25 Sep The Complete History of Asbestos
The Complete History of Asbestos – Asbestos used to be a popular building material, offering great insulative properties and an ability to protect against fire and corrosion. Widely used in both commercial and construction applications, it could be found in everything from textile products to car compounds.
We now know that asbestos is a carcinogen and exposure to it could be fatal. In fact, HSE estimates that up to 5000 deaths each year could be attributed to its various types. The History of Asbestos makes an interesting read.
Where does Asbestos Originate From
Occurring naturally across the globe, it is thought that the first uses of asbestos happened as early as 4000 BC. At this time, it was used as candle wicks as its fibrous material helped the flame to catch.
We first see evidence of asbestos being used to strengthen and improve materials about 4500 years ago, when people in East Finland used it to strengthen ceramic pots and utensils.
Greek sources began to mention asbestos around 400 BC, discussing its useful properties such as its chemical and fire resistance. However, even as early as this, the harmful effects of asbestos were observed as they mentioned negative effects on those exposed.
The Popularity Spike
Although asbestos was known about and used for a long time, having looked into the history of asbestos we found that it wasn’t until the mid 1800s that it was produced on an industrial scale. Asbestos mining became a common practice and it was widely used in the railway, ship and construction industries. Its fire-retardant properties made it useful for boilers, steam pipes and building materials.
The large quantities that were available also meant it was very economical, leading asbestos to become an important resource for many countries.
It wasn’t until the beginning of the 1900s that people began to realise and react to the negative effects of asbestos. In 1906, the first report of lung disease as a result of asbestos was brought to the attention of a UK government inquiry into compensation for industrial diseases. By 1930, a connection between asbestos and lung cancer had been established. In the 1960s, the relation between asbestos and its associated illnesses were fully understood.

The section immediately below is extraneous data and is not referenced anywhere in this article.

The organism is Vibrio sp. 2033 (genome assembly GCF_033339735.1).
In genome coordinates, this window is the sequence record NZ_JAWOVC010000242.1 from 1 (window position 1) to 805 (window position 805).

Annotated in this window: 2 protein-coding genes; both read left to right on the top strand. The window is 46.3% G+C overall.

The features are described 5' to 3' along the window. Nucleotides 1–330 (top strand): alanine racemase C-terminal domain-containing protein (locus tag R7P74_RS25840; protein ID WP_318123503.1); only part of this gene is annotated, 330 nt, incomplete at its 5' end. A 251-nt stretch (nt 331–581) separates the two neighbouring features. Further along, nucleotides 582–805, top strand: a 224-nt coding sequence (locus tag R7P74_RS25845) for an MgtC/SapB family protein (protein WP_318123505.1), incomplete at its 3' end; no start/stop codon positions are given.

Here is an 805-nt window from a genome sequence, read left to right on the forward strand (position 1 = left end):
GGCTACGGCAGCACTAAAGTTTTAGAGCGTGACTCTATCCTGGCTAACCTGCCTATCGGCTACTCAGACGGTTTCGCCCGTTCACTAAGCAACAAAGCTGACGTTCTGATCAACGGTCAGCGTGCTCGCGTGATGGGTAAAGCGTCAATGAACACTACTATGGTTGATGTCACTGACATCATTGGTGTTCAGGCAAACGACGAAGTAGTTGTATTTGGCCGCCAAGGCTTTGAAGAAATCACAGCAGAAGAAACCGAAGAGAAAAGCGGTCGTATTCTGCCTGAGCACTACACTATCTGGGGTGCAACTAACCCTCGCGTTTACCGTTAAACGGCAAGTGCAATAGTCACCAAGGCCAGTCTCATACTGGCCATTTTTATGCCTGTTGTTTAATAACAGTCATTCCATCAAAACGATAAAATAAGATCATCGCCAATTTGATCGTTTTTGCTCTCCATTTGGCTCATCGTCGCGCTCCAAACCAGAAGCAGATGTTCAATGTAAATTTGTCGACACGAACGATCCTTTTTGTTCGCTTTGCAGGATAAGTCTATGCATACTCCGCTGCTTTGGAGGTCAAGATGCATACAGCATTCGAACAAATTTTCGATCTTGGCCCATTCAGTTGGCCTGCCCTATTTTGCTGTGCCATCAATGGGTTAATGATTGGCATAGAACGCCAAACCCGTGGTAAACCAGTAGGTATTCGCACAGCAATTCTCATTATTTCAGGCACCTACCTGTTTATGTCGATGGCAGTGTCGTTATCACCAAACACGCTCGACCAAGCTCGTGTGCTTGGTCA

Despite this, no real change was seen in the system for some time, with evidence suggesting that key players in the asbestos industry exploited their influence to keep the industry going. In fact, its popularity continued to rise and quantities of imported asbestos in the EU peaked during the 1970s.
As the health risks started to become publicised and more people became aware of the risks, governments began to prohibit its use. Australia stopped mining asbestos in 1984 and the UK began to ban some of its forms in 1985. By 1999, all types of asbestos were prohibited within the United Kingdom.
Asbestos in the Modern Day
Although asbestos is now prohibited in many of the countries in which it became popular, we are still having to control, manage and maintain asbestos-containing materials (ACMs). The vast majority of buildings pre-dating the year 2000 will contain asbestos in their walls, ceilings and insulation. It can also be found in roofing panels, sheet metals etc. and this can pose a health risk to workers and inhabitants, especially when it is damaged or disturbed. Learn more about identifying asbestos.
The after effects of asbestos are still showing themselves today, with lung cancer and diseases taking around 25 years to develop. Although it takes a long time to show itself, the consequences for those who face exposure can be fatal. In order to manage this, it is essential for those required to work in asbestos environments have received the adequate training. The level of training required is dependent on the responsibilities of the individual, ranging from asbestos awareness and management to non-licensed asbestos removal.
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